The Anne and Jacques Baruch Collection
of Czech Photography: Recent Acquisitions
Museum of Contemporary Photography, Chicago
January 29 - March 28, 2010
JAROSLAV ROSSLER, Untitled, 1927
Courtesy Museum of Contemporary Photography, Chicago
Gift of The Baruch Foundation
In conjunction with the Contemporary Czech Photography exhibition (previous post), the Museum of Contemporary Photography highlight works from the Baruch Collection which were gifted to the museum in 2009. The exhibition includes works by Vaclav Chochola, František Drtikol, Josef Ehm, Jaromir Funke, Emila Medkova, Jaroslav Rössler, Jan Saudek, Adolf Schneeberger, and Josef Sudek.
The Czech Republic has an incredibly rich photographic tradition. At the turn of the 20th century, professional photographers such as František Drtikol and Josef Sudek joined their European counterparts in exploring experimental techniques to achieve artistic goals, in a movement that came to be known as Pictorialism. In the 1920s and 30s, a group of artists including Jaroslav Rössler and Jaromir Funke began creating highly experimental works influenced by French Surrealism and Russian Constructivism. Often combining elements of montage and abstraction, these avant garde masters became influential worldwide. After World War II, as artists were forced to grapple with pressures from the government, experimentation continued and imaginative and surreal photography grew strong underground and were used to subtly counter political ideology. Simultaneously, the social documentary tradition thrived, exemplified in the work of Viktor Kolář and Jindrich Streit, who documented the often trying social circumstances. The Baruchs promoted, sold, and collected it all.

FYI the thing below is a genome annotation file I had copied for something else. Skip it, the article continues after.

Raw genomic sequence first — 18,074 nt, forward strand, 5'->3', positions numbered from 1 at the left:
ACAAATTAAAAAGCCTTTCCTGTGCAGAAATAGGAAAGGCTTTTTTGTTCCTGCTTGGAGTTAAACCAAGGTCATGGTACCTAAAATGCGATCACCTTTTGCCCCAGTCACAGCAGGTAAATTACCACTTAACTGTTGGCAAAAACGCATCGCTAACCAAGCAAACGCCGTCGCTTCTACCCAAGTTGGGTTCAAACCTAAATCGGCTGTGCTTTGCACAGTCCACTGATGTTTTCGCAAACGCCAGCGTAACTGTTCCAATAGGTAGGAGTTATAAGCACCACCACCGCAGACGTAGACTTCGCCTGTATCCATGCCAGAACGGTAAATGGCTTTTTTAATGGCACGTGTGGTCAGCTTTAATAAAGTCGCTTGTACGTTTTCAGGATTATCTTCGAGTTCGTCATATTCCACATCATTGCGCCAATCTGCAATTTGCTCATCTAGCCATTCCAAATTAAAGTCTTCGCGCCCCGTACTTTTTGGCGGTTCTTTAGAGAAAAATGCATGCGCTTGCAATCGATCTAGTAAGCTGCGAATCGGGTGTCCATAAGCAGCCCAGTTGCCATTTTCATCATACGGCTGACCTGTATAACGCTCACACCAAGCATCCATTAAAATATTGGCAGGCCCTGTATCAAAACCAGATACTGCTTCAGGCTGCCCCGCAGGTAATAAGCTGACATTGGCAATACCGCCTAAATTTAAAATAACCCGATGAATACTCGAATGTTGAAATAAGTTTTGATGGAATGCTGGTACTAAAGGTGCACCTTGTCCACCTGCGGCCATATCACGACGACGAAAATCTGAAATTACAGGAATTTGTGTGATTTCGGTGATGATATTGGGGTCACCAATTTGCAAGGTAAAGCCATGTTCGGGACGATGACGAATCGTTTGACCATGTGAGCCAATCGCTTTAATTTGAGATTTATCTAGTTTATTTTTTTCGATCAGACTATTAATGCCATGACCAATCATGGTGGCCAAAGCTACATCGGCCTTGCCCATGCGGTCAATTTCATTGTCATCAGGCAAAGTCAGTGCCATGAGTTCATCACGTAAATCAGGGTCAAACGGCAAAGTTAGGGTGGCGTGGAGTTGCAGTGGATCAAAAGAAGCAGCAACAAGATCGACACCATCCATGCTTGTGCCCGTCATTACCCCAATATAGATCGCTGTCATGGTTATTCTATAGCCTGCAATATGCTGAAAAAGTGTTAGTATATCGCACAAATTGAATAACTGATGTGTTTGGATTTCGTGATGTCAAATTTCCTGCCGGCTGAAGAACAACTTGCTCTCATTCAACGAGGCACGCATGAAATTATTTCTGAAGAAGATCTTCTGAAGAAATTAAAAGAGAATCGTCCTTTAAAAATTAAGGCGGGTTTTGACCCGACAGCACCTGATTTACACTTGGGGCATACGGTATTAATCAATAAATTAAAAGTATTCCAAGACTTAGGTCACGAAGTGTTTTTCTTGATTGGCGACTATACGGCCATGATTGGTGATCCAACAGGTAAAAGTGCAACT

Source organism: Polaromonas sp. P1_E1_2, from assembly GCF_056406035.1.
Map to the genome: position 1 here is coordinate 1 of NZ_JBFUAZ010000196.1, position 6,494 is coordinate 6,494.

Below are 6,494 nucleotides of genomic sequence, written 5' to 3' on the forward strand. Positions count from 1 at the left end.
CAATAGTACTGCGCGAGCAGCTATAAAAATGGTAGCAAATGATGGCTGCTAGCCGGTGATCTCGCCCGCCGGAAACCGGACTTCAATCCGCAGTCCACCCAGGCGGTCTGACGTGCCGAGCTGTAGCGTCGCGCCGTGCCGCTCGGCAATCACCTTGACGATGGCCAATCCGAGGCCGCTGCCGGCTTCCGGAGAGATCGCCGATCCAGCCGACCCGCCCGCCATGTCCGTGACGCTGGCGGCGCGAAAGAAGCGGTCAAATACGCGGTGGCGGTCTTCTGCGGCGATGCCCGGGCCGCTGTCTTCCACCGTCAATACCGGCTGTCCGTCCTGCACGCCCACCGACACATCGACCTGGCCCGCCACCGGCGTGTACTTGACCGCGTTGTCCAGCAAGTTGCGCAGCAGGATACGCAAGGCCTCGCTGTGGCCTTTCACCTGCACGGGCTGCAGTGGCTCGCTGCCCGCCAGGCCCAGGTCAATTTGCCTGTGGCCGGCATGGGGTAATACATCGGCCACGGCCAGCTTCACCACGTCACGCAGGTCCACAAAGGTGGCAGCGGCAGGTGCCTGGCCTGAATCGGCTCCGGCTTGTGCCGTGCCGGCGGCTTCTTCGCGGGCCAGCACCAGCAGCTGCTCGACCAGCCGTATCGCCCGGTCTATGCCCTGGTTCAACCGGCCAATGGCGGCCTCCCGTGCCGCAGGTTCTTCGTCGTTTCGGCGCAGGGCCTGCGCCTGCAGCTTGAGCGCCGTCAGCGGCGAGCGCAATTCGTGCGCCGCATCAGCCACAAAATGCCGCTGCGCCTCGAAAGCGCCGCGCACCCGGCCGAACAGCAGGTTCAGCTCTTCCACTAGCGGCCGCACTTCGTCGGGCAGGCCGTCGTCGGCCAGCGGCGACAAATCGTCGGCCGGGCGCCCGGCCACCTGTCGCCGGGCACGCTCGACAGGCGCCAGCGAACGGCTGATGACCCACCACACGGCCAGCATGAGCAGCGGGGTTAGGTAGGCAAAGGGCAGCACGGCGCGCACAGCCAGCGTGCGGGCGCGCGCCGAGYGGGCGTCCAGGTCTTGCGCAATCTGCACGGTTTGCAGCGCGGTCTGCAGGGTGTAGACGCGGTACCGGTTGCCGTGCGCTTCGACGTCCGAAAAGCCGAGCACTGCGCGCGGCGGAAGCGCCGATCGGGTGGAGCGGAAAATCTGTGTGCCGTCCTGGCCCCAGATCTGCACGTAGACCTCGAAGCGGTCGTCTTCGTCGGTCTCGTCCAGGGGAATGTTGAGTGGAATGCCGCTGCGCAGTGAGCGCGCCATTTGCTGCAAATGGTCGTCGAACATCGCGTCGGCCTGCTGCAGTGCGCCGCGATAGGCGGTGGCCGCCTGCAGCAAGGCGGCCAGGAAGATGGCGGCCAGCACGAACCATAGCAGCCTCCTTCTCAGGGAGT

Anne and Jacques Baruch began collecting work by Czech artists in 1968 during a visit to Prague and ended up becoming a window and a voice for the artists following Soviet occupation beginning the same year. Since many of the artists the Baruchs wanted to work with were not sanctioned by the authorities, Anne began smuggling art out of the country, often at great risk to everyone involved. Although government agents would seal her packages of officially sanctioned art before her departure, she would often alter or remake the seals with the help of artists in order to add more to her packages. She always traveled to Prague with a bright red Hartman suitcase equipped with a false bottom. On the way there she would fill it with art supplies that the artists could not buy, and on the return it would have artworks hidden inside. Once she was questioned by the FBI at her gallery, and once she was detained at the Prague airport and questioned at length. She even came up with a code that she used to correspond with artists and take notes about pricing and exhibition details. Through her travels Anne amassed a remarkable collection of both historical and contemporary Czech photography.
MoCP – Museum of Contemporary Photography
Columbia College Chicago
Chicago IL 60605 - USA